by Phil Weiss
TOWACO, NJ (July 10, 1998) -- Here in the Cash-King Portfolio, we often talk about how one of the biggest advantages about being a Cash-King investor is not having to focus on the short-term. We really do buy stakes in businesses here, not just stocks, and we hope to hold our ownership position in them for at least a decade. The longer we can string out market-beating performance, the better -- since with each passing day, we defer tax and commission costs.
However, I do confess that I've occasionally wondered how day-traders spend their days and whether there mightn't be a way to make a few quick bucks on a few quick trades -- and have fun in the process. I also always appreciate the opportunity to learn something new about our public markets. So, when I heard about an inexpensive, three-hour introductory course on day-trading that was being offered by the Learning Annex in nearby New York City, I decided to go for it.
Tonight I'm going to share some of my experiences from that course with you.
The class started off pretty well, with a number of points that didn't directly conflict with my general thinking about investing. For instance, the instructor, Gary Roth of Equity Trading, LLC, who has 35 years of trading experience, said that he follows stocks that have been gaining ground. He also stays with safer stocks, well-known companies, the popular names. Further, he believes it is much more important that you follow the right stocks than that you worry about the market's overall direction. Quality will take care of itself in time. Finally, and most importantly, he said that he carries out all of his own research.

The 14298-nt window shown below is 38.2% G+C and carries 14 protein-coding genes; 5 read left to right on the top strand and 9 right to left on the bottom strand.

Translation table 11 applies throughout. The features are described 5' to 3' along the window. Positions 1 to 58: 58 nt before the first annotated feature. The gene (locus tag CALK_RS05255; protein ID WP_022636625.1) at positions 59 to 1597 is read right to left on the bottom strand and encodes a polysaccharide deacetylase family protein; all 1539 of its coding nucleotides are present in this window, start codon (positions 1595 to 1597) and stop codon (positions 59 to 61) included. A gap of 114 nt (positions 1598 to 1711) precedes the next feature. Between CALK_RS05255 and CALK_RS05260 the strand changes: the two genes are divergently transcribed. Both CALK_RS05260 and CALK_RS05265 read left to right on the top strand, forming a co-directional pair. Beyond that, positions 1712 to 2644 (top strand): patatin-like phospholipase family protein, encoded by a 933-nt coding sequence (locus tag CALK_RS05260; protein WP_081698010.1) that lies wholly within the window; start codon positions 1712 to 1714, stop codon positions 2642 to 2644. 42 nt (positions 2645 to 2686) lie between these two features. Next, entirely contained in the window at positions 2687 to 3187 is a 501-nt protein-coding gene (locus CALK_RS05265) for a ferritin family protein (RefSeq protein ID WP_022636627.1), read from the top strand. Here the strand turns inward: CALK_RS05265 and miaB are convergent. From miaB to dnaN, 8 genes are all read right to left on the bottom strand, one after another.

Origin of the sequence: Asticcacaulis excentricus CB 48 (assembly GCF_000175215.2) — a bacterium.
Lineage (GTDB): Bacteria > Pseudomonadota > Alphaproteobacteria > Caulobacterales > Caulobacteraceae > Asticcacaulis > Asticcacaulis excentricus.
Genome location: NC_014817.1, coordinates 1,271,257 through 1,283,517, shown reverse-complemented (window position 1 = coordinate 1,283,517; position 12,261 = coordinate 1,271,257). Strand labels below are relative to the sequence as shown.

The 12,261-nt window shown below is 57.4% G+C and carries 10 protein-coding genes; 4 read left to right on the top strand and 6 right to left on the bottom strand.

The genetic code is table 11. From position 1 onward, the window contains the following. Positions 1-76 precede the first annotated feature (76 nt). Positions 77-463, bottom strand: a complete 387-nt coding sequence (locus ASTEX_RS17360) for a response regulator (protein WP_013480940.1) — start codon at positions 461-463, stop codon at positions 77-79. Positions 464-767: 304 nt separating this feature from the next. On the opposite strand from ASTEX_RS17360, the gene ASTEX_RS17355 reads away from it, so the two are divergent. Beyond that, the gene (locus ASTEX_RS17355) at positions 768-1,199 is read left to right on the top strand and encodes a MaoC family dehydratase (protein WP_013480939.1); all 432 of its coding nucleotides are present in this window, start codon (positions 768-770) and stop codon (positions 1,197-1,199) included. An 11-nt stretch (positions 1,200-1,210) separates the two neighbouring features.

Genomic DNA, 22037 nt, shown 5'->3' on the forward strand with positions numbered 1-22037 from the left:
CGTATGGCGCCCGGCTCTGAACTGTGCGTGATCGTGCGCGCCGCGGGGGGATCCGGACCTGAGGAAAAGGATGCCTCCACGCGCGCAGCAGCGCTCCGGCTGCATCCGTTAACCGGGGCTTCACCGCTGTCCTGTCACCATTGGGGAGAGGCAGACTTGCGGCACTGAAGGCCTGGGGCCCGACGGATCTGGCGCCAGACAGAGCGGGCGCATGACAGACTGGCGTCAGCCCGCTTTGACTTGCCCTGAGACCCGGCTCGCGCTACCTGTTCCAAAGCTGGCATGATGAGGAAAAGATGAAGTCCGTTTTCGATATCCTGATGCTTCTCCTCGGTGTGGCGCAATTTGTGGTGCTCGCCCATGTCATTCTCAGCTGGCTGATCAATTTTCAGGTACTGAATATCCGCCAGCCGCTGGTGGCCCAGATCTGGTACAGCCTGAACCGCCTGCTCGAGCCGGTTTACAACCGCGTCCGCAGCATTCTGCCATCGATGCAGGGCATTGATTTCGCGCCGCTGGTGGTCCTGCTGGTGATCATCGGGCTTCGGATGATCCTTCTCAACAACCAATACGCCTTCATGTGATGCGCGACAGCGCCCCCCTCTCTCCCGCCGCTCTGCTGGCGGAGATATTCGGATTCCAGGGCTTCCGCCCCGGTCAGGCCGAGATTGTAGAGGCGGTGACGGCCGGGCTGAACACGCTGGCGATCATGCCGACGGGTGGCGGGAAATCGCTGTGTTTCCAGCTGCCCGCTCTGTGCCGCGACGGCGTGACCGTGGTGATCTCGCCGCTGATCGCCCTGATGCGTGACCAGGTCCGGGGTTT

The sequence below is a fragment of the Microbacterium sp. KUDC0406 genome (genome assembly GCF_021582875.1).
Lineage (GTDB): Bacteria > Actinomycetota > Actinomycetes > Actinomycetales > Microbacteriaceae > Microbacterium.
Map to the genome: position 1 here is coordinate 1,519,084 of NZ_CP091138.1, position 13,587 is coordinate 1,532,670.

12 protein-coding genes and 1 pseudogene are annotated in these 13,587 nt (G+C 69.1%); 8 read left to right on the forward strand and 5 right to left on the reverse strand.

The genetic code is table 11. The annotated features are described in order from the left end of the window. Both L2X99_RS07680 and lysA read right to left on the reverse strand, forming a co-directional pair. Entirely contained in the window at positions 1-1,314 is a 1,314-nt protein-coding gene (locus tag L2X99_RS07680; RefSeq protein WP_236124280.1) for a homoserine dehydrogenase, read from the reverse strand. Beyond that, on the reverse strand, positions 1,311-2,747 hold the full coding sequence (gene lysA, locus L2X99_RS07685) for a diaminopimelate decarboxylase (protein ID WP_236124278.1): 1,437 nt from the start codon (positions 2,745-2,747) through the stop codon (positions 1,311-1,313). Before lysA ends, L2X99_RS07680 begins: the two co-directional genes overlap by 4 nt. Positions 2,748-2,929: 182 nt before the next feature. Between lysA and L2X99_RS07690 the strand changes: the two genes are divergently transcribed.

That almost sounds Foolish.
Ahh, but how temporary was the bliss!
We then learned how, when you day-trade, all you should care about is the price movement of the stocks you're following. You needn't concern yourself with the qualities or merits of the business and its products. After all, public companies are all pretty much trying to make the same thing -- money. For the day-trader, what the stock market is saying about a company's share price is much more important than its business development.
"Watch the stock, not the business" -- that was the advice.
We then learned that what actually matters most to the day-trader is having access to what are called Level II Quotes -- which provide immediate information about bid-ask spreads in the market. If you have access to Level II Quotes, you can see which brokers are bidding on a stock, how many shares they wish to purchase, what price they're bidding for the stock, and who the market makers are for that stock. The Level II quote information helps you to act quickly. That's one thing that a day-trader apparently survives on -- speed.